Today, the federal government announced $35.5 million to the Canadian Foodgrains Bank (CFGB) over the next three years to help fight food insecurity.
Canadian International Development Minister Ahmed Hussen said food insecurity is rampant globally.
“One in nine people – almost 800 million people – do not have enough food to lead a healthy and active life,” he said, adding that the consequences could be severe.
“Global food insecurity not only leads to hunger, starvation and death, (but) it can also lead to instability, conflict and war. »
Kenneth Kim, Chairman of the CFGB Board of Directors, said this significant grant will fund a new program called Nature Positive Food Systems for Climate Change Adaptation in East Africa, also known as Nature Positive Plus.
The multi-year program aims to help people living in rural areas of Ethiopia, Kenya, Mozambique and Zimbabwe adapt to climate change for better food security, Kim said.
Barbara MacDonald, director of international programs at CFGB, said climate change is one of the main drivers of world hunger.
“I think you can imagine that producing enough food for your family and your community becomes much more difficult in the face of unpredictable rainfall, historic levels of drought and flooding. And this is especially true when farming and agriculture is your livelihood,” she said.
MacDonald said biodiversity loss and land degradation, products of climate change, have made farming much more difficult.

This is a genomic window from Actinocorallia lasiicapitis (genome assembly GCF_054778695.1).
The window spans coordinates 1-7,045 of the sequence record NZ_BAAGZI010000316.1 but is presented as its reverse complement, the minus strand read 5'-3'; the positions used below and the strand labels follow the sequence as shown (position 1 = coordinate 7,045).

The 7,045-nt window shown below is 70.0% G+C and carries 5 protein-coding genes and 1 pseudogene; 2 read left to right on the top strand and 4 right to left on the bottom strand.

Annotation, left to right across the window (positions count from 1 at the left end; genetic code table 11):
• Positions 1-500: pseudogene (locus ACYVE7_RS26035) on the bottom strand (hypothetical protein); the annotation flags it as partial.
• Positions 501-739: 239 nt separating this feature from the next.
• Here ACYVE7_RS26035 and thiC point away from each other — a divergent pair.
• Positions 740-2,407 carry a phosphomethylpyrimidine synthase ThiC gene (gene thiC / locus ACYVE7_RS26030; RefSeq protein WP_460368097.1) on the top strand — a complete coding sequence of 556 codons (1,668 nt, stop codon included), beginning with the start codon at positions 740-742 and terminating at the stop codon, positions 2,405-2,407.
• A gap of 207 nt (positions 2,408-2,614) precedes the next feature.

Hussen said the way food is produced around the world has been a driver of “climate change, pollution and loss of diversity”, and that to produce food that works with nature, soils must be kept in good condition. good health “and flowing water”.
He added that it also means “helping to store carbon and provide shelter for a wide range of diversity and biodiversity, and generating food security for generations to come.”
Ultimately, the goal is to “restore ecological health.” It’s about increasing the capacity of landscapes to absorb the stressors caused by climate change and improving the well-being of the communities that live there,” Hussen said.
“We have all witnessed, here in Canada and around the world, the rising cost of food and the difficulty people have in having enough food to eat. And many, many people around the world, including Canadians, are struggling to put food on the table.
He said global events have significantly reduced grain stocks, “like the pandemic and the war in Ukraine.” Hussen added that supply chains are also fragile, under pressure, and rising costs threaten agricultural productivity.
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Kim said the new program is all about teamwork.
He said Nature Positive Plus is a collaboration “across multiple sectors and countries, all working together in the hope of having a positive impact on what this can do for people living with hunger in these areas”.
Fifteen CFGB members are participating and 12 local partners are working with communities on the front lines of the climate crisis, Kim said.
Terry Duguid, MP for Winnipeg South, said: “We know that Canada must continue to step up and do its part, both as a leading agricultural producer and as a long-standing partner in matters of international aid.
“In Canada, we have the means and the moral responsibility to invest in national and international initiatives that combat climate change and at the same time strengthen international food security,” he said.
MacDonald said the new venture will take decades to restore the health of the identified landscapes, “but we’re really focused now on laying a solid foundation for this work.”
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